If I were FM | Narayan Ramachandran, MD, country head, Morgan Stanley India

If I were FM | Narayan Ramachandran, MD, country head, Morgan Stanley India
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First Published: Wed, Jul 01 2009. 11 23 PM IST

Narayan Ramachandran, MD, country head, Morgan Stanley India
Narayan Ramachandran, MD, country head, Morgan Stanley India
Updated: Wed, Jul 01 2009. 11 23 PM IST
If you had three wishes?
Narayan Ramachandran, MD, country head, Morgan Stanley India
My first priority would be to help improve rural productivity (not rural consumption). This means providing incentives, education, market access and credit facility for rural India to promote drip irrigation, India-friendly mechanization, large-scale farming and use of better seeds. Second, I would give a fillip to rural and semi-urban manufacturing. In addition to rural infrastructure, primarily roads and ports, this would take the form of tax incentives for large new manufacturing units (with at least 1,000 employees), credit facilitation particularly for industries where clustering can provide advantages, and funding for six-eight regionally diversified world-class skilling and reskilling centres (i.e. vocational institutes of the IIT/IIM class). Third, I would make the corporate bond market happen. This is vital not only for companies to source non-bank intermediated local capital but also for any large infrastructure project.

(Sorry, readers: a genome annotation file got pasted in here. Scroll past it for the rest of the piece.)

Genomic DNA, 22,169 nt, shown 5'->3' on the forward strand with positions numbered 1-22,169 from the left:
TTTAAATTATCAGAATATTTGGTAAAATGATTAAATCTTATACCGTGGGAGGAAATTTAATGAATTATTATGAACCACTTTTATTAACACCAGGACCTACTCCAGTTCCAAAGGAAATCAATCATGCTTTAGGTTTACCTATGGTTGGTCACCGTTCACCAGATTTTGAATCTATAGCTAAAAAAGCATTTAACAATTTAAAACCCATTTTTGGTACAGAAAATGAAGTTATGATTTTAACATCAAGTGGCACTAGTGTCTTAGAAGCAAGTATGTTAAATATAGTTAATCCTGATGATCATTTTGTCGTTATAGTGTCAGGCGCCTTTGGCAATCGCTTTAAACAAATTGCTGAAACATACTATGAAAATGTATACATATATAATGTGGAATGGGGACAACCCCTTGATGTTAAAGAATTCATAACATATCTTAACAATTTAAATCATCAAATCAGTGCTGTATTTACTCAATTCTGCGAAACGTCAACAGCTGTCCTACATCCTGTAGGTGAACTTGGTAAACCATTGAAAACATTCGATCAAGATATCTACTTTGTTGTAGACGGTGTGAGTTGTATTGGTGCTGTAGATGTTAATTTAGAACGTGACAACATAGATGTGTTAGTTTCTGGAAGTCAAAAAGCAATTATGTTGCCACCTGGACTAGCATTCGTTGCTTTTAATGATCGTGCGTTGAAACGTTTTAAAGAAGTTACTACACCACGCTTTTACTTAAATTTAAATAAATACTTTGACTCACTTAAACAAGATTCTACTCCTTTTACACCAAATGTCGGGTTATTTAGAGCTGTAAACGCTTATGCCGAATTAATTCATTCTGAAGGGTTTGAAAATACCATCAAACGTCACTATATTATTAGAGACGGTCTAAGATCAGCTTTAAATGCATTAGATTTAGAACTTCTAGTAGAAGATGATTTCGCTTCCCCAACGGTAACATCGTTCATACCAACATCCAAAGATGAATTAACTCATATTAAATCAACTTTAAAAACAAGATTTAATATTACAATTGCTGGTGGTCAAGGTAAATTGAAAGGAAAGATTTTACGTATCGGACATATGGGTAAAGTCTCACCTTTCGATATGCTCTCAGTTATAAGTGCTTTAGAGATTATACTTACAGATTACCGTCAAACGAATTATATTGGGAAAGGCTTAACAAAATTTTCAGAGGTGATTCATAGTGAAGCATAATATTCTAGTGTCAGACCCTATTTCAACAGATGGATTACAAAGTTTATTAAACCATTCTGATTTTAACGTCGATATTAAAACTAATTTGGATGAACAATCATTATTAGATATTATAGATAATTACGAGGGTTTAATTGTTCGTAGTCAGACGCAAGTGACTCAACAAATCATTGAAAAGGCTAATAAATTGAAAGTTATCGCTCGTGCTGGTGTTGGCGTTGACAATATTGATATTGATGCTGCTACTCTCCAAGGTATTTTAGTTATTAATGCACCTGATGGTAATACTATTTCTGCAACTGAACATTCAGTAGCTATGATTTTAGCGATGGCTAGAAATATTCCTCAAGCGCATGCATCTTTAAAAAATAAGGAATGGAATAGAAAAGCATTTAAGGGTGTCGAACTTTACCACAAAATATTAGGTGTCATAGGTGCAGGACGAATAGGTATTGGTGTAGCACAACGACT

If you could end something?
I would end the subsidy—both for petroleum products and fertilizers, but particularly petroleum. I think this costs the exchequer, the environment and ultimately the people, because it distorts demand behaviour to the point of egregious choice.
What is the one thing you wouldn’t touch/change?
I would leave taxes well alone. Our income-tax rates are low compared with those in many other countries, but the complexity and variety of our taxes makes the total bill onerous.
What is your idea of inclusive growth?
It is a material increase in the number of households who have the opportunity to access, participate and shape a dynamic, vibrant Indian economy. This number is woefully small, probably a mere 25% of households. This must begin with education—not just the three R’s kind—but the type that will make our youth employable with vocational and (English) language skills. This newly created labour force (that could be as high as about eight million a year) needs to be matched with service and manufacturing jobs. Fixing our vocational institutes and our employment matching exchanges to deliver modern, customer-friendly results is key to success here.
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First Published: Wed, Jul 01 2009. 11 23 PM IST